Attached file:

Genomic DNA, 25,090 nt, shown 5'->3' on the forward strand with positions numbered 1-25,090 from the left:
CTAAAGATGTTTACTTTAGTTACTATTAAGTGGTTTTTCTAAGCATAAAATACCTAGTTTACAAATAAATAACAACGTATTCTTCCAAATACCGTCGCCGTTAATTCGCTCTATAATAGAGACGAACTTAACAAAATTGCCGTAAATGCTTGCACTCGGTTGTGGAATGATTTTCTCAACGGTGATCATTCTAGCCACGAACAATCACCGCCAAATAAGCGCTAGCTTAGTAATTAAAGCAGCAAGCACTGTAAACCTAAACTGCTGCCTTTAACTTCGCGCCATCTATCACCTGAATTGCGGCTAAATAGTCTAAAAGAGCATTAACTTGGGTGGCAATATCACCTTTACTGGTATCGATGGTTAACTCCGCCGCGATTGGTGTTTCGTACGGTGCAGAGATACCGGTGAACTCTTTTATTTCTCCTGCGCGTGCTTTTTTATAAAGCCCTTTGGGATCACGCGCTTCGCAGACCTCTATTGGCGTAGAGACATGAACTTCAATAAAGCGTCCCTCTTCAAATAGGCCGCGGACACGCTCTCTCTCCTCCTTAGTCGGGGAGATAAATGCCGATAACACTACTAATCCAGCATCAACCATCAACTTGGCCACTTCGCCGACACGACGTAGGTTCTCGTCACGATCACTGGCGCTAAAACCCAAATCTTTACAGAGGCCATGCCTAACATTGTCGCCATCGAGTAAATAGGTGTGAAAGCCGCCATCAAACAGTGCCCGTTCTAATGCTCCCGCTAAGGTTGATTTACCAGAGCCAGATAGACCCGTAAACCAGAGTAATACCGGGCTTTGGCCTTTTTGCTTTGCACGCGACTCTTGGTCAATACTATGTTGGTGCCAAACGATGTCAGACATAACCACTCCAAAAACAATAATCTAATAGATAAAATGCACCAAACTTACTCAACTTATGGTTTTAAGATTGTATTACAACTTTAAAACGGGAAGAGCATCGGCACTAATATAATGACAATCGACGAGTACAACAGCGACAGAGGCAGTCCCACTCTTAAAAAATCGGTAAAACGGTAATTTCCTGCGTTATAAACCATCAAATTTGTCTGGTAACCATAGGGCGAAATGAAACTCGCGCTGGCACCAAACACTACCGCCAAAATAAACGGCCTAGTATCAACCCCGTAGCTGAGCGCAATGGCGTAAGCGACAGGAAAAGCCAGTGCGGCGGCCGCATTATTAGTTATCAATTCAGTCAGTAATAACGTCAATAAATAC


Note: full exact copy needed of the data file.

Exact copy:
Genomic DNA, 25,090 nt, shown 5'->3' on the forward strand with positions numbered 1-25,090 from the left:
CTAAAGATGTTTACTTTAGTTACTATTAAGTGGTTTTTCTAAGCATAAAATACCTAGTTTACAAATAAATAACAACGTATTCTTCCAAATACCGTCGCCGTTAATTCGCTCTATAATAGAGACGAACTTAACAAAATTGCCGTAAATGCTTGCACTCGGTTGTGGAATGATTTTCTCAACGGTGATCATTCTAGCCACGAACAATCACCGCCAAATAAGCGCTAGCTTAGTAATTAAAGCAGCAAGCACTGTAAACCTAAACTGCTGCCTTTAACTTCGCGCCATCTATCACCTGAATTGCGGCTAAATAGTCTAAAAGAGCATTAACTTGGGTGGCAATATCACCTTTACTGGTATCGATGGTTAACTCCGCCGCGATTGGTGTTTCGTACGGTGCAGAGATACCGGTGAACTCTTTTATTTCTCCTGCGCGTGCTTTTTTATAAAGCCCTTTGGGATCACGCGCTTCGCAGACCTCTATTGGCGTAGAGACATGAACTTCAATAAAGCGTCCCTCTTCAAATAGGCCGCGGACACGCTCTCTCTCCTCCTTAGTCGGGGAGATAAATGCCGATAACACTACTAATCCAGCATCAACCATCAACTTGGCCACTTCGCCGACACGACGTAGGTTCTCGTCACGATCACTGGCGCTAAAACCCAAATCTTTACAGAGGCCATGCCTAACATTGTCGCCATCGAGTAAATAGGTGTGAAAGCCGCCATCAAACAGTGCCCGTTCTAATGCTCCCGCTAAGGTTGATTTACCAGAGCCAGATAGACCCGTAAACCAGAGTAATACCGGGCTTTGGCCTTTTTGCTTTGCACGCGACTCTTGGTCAATACTATGTTGGTGCCAAACGATGTCAGACATAACCACTCCAAAAACAATAATCTAATAGATAAAATGCACCAAACTTACTCAACTTATGGTTTTAAGATTGTATTACAACTTTAAAACGGGAAGAGCATCGGCACTAATATAATGACAATCGACGAGTACAACAGCGACAGAGGCAGTCCCACTCTTAAAAAATCGGTAAAACGGTAATTTCCTGCGTTATAAACCATCAAATTTGTCTGGTAACCATAGGGCGAAATGAAACTCGCGCTGGCACCAAACACTACCGCCAAAATAAACGGCCTAGTATCAACCCCGTAGCTGAGCGCAATGGCGTAAGCGACAGGAAAAGCCAGTGCGGCGGCCGCATTATTAGTTATCAATTCAGTCAGTAATAACGTCAATAAATAC